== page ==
Four years ago, I was at work sitting through lunch meeting around the health of our office. At the time what we were producing was great, and moral was high…but profitability was sort of lagging. My coworker deadpanned, “I supposed you can’t be considered successful until you’re considered profitable.” I sort of chuckled at the time, because I figured it was his way of basically stating that we were screwing up. I mean, isn’t the only way a business can be successful is if it’s profitable?
That moment has stuck with me over the years, and probably has done a decent amount to deprogram my b-school education. I was surprised at the automatic leap I had made to equate profit and success. I know that successful businesses are usually sustainable and profitable, but I had let something else define what success means. And when someone else defined success they implicitly defined what we would measure to be successful.
Its pretty fascinating that people are really good at optimizing what the measure. The act of tracking anything socially elevates its importance. And if we think something is important, we make sure we tend to it. On the job accidents, profitability, CO2 emissions, return on investment, net promoter…you name it, we can track it. Things get sticky though when the ideals we measure conflict with each other. Is profitability more important than customer satisfaction? Is avg. purchase price more important than how many people I tell about what I purchased?
I’ve been noticing lately how the airlines measurements get them in trouble time and time again. There’s the standard bullshit we all sort of laugh about when they push back from the gate for an ‘on-time departure’ only to sit on the runway for an hour. Last week, I noticed a new one. Since some airlines charge for every bag checked, the overhead storage space on the plane has become even more of a premium. As passengers filed on the plane, a flight attendant told a man he would have to gate check his bag. He smugly replied, “I guess no one else wanted to pay that $25 bag surcharge either.” We had so many bags to gate check that the plane left late. So in this case, the airline didn’t make any extra money (they don’t charge for gate check), the flight left late, and everyone was miserable. Way to go, Delta.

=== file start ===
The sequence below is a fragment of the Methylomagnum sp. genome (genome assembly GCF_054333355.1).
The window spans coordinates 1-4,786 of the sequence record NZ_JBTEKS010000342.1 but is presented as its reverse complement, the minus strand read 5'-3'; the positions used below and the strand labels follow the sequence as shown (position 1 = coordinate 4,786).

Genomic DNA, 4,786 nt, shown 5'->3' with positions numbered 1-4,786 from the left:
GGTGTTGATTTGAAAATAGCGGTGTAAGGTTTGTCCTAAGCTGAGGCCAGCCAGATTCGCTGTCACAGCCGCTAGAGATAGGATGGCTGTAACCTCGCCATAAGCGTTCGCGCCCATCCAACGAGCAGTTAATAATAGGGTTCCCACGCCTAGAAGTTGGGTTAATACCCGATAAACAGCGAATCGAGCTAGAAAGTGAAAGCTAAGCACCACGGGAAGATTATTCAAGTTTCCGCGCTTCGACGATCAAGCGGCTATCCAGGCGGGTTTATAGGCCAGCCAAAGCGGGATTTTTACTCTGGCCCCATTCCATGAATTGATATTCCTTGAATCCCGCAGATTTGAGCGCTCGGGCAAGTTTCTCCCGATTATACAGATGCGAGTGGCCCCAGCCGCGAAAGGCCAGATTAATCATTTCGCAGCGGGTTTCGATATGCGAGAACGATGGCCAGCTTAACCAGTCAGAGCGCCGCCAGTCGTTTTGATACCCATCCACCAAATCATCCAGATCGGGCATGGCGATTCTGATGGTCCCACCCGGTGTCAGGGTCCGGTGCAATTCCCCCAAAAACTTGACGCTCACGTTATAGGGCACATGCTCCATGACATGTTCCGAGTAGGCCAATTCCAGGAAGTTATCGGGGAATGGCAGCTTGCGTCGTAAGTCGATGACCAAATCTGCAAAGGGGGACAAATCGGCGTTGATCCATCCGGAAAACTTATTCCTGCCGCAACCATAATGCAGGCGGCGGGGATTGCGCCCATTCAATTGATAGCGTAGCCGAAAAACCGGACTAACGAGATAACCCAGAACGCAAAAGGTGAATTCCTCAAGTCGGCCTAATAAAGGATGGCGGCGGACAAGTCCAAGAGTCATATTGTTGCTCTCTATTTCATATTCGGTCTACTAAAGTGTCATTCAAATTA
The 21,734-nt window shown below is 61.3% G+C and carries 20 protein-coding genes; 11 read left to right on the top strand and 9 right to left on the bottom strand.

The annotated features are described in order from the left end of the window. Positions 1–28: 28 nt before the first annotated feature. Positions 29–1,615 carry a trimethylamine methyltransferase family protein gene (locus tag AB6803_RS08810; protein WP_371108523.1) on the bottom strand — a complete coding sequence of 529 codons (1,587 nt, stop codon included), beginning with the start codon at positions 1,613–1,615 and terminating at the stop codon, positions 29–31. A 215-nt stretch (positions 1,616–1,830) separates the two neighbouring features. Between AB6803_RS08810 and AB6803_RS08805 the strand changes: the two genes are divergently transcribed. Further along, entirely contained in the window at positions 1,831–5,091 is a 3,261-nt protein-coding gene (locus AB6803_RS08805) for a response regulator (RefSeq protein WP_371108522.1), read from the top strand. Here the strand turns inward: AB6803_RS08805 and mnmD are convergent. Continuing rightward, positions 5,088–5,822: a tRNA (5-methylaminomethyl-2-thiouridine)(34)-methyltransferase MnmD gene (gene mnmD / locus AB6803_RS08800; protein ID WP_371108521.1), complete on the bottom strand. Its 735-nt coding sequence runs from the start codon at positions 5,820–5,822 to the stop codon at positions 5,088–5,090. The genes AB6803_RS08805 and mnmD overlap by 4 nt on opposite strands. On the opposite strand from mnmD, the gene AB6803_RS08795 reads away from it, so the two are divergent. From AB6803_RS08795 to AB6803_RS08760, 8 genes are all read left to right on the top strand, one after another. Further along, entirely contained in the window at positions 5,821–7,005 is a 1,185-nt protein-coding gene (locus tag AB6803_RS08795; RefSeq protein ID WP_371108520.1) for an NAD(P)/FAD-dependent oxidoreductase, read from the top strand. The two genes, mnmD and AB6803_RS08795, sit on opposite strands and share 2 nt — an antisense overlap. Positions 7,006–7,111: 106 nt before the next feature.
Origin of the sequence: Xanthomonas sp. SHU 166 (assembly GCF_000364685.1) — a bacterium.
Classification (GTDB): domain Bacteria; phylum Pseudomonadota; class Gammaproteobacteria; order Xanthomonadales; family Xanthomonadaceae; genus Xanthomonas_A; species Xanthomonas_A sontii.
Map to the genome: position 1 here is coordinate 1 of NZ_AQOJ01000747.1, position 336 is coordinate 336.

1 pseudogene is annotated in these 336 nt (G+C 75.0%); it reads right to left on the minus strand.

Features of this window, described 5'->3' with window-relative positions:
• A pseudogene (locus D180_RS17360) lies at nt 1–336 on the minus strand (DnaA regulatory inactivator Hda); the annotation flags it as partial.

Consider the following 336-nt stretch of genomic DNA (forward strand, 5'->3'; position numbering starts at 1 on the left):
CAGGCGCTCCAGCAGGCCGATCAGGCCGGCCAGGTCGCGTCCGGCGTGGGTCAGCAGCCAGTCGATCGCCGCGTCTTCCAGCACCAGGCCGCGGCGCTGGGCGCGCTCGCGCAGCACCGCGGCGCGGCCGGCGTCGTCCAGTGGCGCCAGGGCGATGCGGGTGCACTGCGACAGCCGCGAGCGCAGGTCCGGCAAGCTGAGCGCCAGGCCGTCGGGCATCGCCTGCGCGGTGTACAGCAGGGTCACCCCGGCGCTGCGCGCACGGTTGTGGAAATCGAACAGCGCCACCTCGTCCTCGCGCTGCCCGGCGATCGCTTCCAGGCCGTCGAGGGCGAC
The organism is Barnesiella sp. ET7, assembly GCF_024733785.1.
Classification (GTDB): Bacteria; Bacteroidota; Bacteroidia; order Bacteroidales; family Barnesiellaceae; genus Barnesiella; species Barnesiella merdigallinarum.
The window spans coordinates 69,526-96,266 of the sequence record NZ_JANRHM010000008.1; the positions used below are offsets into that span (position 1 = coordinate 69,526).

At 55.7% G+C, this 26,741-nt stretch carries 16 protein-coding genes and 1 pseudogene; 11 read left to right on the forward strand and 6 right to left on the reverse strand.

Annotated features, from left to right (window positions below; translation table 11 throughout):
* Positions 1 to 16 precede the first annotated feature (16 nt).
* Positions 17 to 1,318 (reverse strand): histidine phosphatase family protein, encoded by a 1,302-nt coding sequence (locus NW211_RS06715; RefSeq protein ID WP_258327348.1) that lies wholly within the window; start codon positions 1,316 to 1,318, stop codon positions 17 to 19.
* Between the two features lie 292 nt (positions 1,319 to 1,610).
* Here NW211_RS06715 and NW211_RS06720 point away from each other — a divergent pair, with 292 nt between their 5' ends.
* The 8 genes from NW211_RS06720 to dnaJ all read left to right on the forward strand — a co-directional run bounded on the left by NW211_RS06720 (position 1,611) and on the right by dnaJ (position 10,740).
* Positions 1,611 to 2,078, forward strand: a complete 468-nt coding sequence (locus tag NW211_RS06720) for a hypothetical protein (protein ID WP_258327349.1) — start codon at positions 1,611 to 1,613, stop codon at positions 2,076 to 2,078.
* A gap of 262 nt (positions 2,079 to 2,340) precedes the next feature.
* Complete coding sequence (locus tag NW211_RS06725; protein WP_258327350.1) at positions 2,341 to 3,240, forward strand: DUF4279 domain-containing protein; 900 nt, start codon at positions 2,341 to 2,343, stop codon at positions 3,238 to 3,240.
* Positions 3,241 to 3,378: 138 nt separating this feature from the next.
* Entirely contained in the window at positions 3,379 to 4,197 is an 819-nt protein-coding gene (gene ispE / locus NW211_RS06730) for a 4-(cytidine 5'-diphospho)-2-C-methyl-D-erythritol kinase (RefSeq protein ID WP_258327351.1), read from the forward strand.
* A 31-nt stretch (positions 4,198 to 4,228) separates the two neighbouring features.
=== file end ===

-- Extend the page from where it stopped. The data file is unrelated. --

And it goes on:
Dave Carroll of the band Sons of Maxwell have been getting a lot of attention because of one of their airline horror stories. Apparently United broke some of their music equipment in 2006. After no one at United helped them repair the damage, they wrote a song about it and posted it on You Tube. So what would might have been a $2k repair bill for United turned into a decent sized fiasco, 2.4M people have watched that video in 6 days. (That’s the population of Houston.) Good news for the Sons of Maxwell, bad news for United.
I guess it’s no surprise that the airlines who are thriving in today’s environment (southwest, virgin, jet blue), are the ones who have figured out that the customer experience (and how they measure it) are arguably one of the most important pieces of their strategy.
If you think about it, how you measure success is probably more important than how you define success. If you goal is to go east, and you measurements reward your for going west, where do you think you’ll end up?